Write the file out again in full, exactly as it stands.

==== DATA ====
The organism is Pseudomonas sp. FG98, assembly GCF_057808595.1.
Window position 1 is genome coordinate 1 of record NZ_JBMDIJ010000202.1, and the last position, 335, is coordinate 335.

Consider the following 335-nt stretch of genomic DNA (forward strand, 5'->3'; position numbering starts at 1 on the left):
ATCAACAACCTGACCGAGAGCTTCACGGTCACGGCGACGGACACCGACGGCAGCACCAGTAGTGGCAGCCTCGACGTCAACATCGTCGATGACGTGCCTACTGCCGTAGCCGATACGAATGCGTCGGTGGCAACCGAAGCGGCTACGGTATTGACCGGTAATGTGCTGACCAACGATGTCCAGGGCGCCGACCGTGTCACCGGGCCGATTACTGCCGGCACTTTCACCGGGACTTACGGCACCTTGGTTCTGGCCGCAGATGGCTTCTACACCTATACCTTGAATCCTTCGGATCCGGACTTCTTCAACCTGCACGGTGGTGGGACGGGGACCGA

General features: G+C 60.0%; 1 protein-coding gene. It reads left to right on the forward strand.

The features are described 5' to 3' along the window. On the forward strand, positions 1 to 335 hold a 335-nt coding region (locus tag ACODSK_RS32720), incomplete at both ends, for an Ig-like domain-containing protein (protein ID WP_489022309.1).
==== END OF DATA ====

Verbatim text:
The organism is Pseudomonas sp. FG98, assembly GCF_057808595.1.
Window position 1 is genome coordinate 1 of record NZ_JBMDIJ010000202.1, and the last position, 335, is coordinate 335.

Consider the following 335-nt stretch of genomic DNA (forward strand, 5'->3'; position numbering starts at 1 on the left):
ATCAACAACCTGACCGAGAGCTTCACGGTCACGGCGACGGACACCGACGGCAGCACCAGTAGTGGCAGCCTCGACGTCAACATCGTCGATGACGTGCCTACTGCCGTAGCCGATACGAATGCGTCGGTGGCAACCGAAGCGGCTACGGTATTGACCGGTAATGTGCTGACCAACGATGTCCAGGGCGCCGACCGTGTCACCGGGCCGATTACTGCCGGCACTTTCACCGGGACTTACGGCACCTTGGTTCTGGCCGCAGATGGCTTCTACACCTATACCTTGAATCCTTCGGATCCGGACTTCTTCAACCTGCACGGTGGTGGGACGGGGACCGA

General features: G+C 60.0%; 1 protein-coding gene. It reads left to right on the forward strand.

The features are described 5' to 3' along the window. On the forward strand, positions 1 to 335 hold a 335-nt coding region (locus tag ACODSK_RS32720), incomplete at both ends, for an Ig-like domain-containing protein (protein ID WP_489022309.1).